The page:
If your neighborhood could have one collective status update, it might look something like what Microsoft researcher Kati London has created using data from New York City’s non-emergency complaint line, 311.

The HereHere research project analyzes the public feed of data that citizens send to the city government via email, phone call or text message.

The result is an interesting map that shows fun daily updates highlighting the most interesting three complaint trends from each of 42 New York neighborhoods.

People can sign up for daily email updates about their neighborhood or just play around with the map. The goal of the project, which is mobile phone-friendly, is to spur conversations and increase the average resident's level of civic engagement.

2014-03-13

Co.Exist

The Mood Of Every NYC Neighborhood, Based On Their 311 Complaints

The HereHere project analyzes data sent to the city's complaint line and gives a sense of what each part of New York cares about at any given moment.

If your neighborhood could have one collective status update, it might look something like what Microsoft researcher Kati London has created using data from New York City’s non-emergency complaint line, 311.

London, who works with Microsoft Research’s Future Social Experiences Labs, felt that any attempt to better understand the state of a neighborhood using 311 complaints needed a more human face--a bit more New York personality, so to speak.

The HereHere research project, launched on Monday, analyzes the public feed of data that citizens send to the city government via email, phone call, or text message. The result is an interesting map that shows fun daily updates highlighting the most interesting three complaint trends from each of 42 New York neighborhoods.

People can sign up for daily email updates about their neighborhood or just play around with the map. They can also follow neighborhood-specific Twitter feeds and connect with local community boards. The goal of the project, which is mobile phone-friendly, is to spur conversations and increase the average resident's level of civic engagement.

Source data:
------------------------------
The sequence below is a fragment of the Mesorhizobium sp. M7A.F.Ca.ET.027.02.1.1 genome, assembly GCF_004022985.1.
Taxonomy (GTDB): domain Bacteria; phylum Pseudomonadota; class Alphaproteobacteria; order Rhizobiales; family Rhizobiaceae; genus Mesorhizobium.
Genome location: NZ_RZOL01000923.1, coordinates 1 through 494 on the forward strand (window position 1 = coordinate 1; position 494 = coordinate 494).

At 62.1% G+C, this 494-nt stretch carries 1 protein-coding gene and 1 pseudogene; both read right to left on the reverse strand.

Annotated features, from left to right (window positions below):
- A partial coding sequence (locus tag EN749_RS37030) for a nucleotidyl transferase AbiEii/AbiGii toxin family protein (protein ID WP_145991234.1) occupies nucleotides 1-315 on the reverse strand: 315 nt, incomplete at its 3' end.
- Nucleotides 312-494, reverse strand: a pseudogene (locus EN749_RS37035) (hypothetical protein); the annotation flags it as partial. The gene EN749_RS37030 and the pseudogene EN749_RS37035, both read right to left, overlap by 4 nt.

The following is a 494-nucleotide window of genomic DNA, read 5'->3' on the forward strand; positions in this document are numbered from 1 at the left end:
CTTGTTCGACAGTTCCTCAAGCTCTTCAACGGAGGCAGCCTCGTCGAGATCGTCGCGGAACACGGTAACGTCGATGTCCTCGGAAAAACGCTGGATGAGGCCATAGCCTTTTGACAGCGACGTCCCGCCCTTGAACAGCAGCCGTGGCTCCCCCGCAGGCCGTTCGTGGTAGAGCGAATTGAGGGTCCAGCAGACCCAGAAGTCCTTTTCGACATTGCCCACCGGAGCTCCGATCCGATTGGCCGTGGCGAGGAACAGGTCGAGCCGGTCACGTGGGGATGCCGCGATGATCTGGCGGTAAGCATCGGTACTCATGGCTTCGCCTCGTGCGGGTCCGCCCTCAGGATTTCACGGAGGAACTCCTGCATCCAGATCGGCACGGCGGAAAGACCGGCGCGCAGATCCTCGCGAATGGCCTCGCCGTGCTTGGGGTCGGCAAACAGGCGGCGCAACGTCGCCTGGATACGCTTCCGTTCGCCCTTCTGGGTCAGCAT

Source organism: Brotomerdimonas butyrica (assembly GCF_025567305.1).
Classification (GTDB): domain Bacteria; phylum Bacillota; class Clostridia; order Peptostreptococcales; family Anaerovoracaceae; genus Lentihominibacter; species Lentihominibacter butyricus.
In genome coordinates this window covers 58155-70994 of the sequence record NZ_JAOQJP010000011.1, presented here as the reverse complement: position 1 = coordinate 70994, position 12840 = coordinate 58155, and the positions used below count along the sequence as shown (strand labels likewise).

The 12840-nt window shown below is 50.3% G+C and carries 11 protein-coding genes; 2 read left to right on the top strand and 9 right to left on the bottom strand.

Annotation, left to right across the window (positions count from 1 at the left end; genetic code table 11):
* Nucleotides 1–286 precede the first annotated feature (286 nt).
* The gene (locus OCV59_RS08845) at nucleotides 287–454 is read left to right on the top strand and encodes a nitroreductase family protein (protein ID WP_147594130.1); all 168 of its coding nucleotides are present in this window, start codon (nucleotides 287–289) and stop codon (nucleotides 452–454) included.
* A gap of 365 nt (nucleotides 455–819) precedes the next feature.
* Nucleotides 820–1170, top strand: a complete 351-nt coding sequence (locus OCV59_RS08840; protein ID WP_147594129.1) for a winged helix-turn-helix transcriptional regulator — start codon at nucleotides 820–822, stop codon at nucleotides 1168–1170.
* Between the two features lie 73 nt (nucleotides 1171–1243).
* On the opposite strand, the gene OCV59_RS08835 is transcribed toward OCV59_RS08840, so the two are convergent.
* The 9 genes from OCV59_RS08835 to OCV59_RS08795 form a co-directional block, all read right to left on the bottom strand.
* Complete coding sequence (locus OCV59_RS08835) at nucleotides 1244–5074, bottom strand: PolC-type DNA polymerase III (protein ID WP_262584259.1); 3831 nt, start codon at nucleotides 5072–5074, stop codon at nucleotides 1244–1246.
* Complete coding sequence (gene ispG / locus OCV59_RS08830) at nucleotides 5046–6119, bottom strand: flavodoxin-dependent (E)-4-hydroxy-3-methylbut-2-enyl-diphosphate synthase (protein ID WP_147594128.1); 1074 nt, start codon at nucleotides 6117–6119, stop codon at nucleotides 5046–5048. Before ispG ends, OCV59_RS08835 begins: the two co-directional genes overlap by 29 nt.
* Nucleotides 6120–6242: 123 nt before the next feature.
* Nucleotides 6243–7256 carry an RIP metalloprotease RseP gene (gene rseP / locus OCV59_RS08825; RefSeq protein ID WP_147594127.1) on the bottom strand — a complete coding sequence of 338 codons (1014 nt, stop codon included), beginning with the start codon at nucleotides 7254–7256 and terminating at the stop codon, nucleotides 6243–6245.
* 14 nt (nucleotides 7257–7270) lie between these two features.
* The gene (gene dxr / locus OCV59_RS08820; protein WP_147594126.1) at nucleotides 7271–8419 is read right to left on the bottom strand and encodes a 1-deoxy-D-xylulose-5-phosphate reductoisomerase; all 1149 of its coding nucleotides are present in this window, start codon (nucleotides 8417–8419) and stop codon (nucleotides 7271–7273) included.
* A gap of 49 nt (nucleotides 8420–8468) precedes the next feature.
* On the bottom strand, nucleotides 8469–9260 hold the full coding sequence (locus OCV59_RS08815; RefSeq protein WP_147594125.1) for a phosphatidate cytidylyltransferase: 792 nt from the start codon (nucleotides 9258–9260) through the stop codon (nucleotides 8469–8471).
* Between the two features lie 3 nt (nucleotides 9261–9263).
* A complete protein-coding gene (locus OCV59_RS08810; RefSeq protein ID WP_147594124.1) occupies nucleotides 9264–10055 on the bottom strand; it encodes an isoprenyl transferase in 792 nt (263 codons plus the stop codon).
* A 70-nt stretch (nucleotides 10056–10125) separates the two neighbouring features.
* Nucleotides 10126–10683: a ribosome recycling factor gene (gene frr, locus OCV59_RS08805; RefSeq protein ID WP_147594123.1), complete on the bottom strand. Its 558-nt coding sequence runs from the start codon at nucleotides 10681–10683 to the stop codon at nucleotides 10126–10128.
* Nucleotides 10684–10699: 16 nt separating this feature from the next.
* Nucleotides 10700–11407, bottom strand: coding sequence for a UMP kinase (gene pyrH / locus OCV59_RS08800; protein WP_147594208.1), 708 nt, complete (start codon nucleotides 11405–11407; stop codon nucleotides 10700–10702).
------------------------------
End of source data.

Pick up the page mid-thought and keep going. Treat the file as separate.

“The idea is that we are inundated with all kinds of data in our lives, and it’s overwhelming. Characterization helps bring immediacy and a human scale to information. When the Lower East Side says it’s totally cool with a few vermin complaints, we’re giving a human voice to the neighborhood which, hopefully, will stimulate conversations about issues,” London said on a post on Microsoft’s blog.

The data is processed through the lab's “Sentient Data Server,” which assigns each neighborhood a personality that reacts to the latest data and longer-term trends. For example, the Manhattan area of Chelsea might be “proud” to see a major drop in noise complaints or the Southeast Bronx might be “ashamed” to see a spike in homeless person assistance requests. Other emotions, after browsing through the map, include: “intrigued,” “annoyed,” “smiles,” “at ease,” and “impressed.” There’s also a daily leaderboard that compares neighborhoods and gives out awards, like “Biggest Trash Talker” (for most litter concerns) and “Sharpest Eyes on the Street,” for the most reports of public safety concerns.

It's just a research project for now, so London will be working with early users to collect feedback, improve the experience, and presumably consider expanding to other cities where similar data is available.

[Image: NYC via Andrey Bayda / Shutterstock]

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